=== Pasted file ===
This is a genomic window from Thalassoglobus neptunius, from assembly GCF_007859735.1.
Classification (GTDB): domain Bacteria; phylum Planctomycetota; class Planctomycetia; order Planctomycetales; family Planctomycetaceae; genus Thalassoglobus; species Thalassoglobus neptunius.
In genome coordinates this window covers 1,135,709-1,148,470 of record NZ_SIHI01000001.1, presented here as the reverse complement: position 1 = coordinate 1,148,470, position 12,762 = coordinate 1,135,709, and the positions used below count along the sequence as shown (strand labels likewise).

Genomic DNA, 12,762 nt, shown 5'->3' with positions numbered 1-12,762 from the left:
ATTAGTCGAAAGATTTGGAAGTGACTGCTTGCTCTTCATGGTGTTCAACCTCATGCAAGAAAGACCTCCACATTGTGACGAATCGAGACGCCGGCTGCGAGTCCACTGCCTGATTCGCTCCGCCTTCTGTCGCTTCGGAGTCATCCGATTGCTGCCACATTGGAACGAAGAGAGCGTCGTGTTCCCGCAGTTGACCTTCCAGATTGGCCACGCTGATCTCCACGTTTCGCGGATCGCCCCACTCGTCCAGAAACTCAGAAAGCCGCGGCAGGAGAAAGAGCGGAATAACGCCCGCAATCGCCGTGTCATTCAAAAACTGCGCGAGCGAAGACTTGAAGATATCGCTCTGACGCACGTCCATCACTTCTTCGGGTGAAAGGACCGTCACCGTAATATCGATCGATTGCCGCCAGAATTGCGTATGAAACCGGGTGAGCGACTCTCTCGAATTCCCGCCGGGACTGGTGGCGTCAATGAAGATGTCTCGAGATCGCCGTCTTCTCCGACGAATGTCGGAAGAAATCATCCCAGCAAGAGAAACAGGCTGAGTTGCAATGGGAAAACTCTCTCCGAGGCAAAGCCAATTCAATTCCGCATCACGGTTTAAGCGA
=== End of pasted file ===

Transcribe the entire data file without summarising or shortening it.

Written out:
This is a genomic window from Thalassoglobus neptunius, from assembly GCF_007859735.1.
Classification (GTDB): domain Bacteria; phylum Planctomycetota; class Planctomycetia; order Planctomycetales; family Planctomycetaceae; genus Thalassoglobus; species Thalassoglobus neptunius.
In genome coordinates this window covers 1,135,709-1,148,470 of record NZ_SIHI01000001.1, presented here as the reverse complement: position 1 = coordinate 1,148,470, position 12,762 = coordinate 1,135,709, and the positions used below count along the sequence as shown (strand labels likewise).

Genomic DNA, 12,762 nt, shown 5'->3' with positions numbered 1-12,762 from the left:
ATTAGTCGAAAGATTTGGAAGTGACTGCTTGCTCTTCATGGTGTTCAACCTCATGCAAGAAAGACCTCCACATTGTGACGAATCGAGACGCCGGCTGCGAGTCCACTGCCTGATTCGCTCCGCCTTCTGTCGCTTCGGAGTCATCCGATTGCTGCCACATTGGAACGAAGAGAGCGTCGTGTTCCCGCAGTTGACCTTCCAGATTGGCCACGCTGATCTCCACGTTTCGCGGATCGCCCCACTCGTCCAGAAACTCAGAAAGCCGCGGCAGGAGAAAGAGCGGAATAACGCCCGCAATCGCCGTGTCATTCAAAAACTGCGCGAGCGAAGACTTGAAGATATCGCTCTGACGCACGTCCATCACTTCTTCGGGTGAAAGGACCGTCACCGTAATATCGATCGATTGCCGCCAGAATTGCGTATGAAACCGGGTGAGCGACTCTCTCGAATTCCCGCCGGGACTGGTGGCGTCAATGAAGATGTCTCGAGATCGCCGTCTTCTCCGACGAATGTCGGAAGAAATCATCCCAGCAAGAGAAACAGGCTGAGTTGCAATGGGAAAACTCTCTCCGAGGCAAAGCCAATTCAATTCCGCATCACGGTTTAAGCGA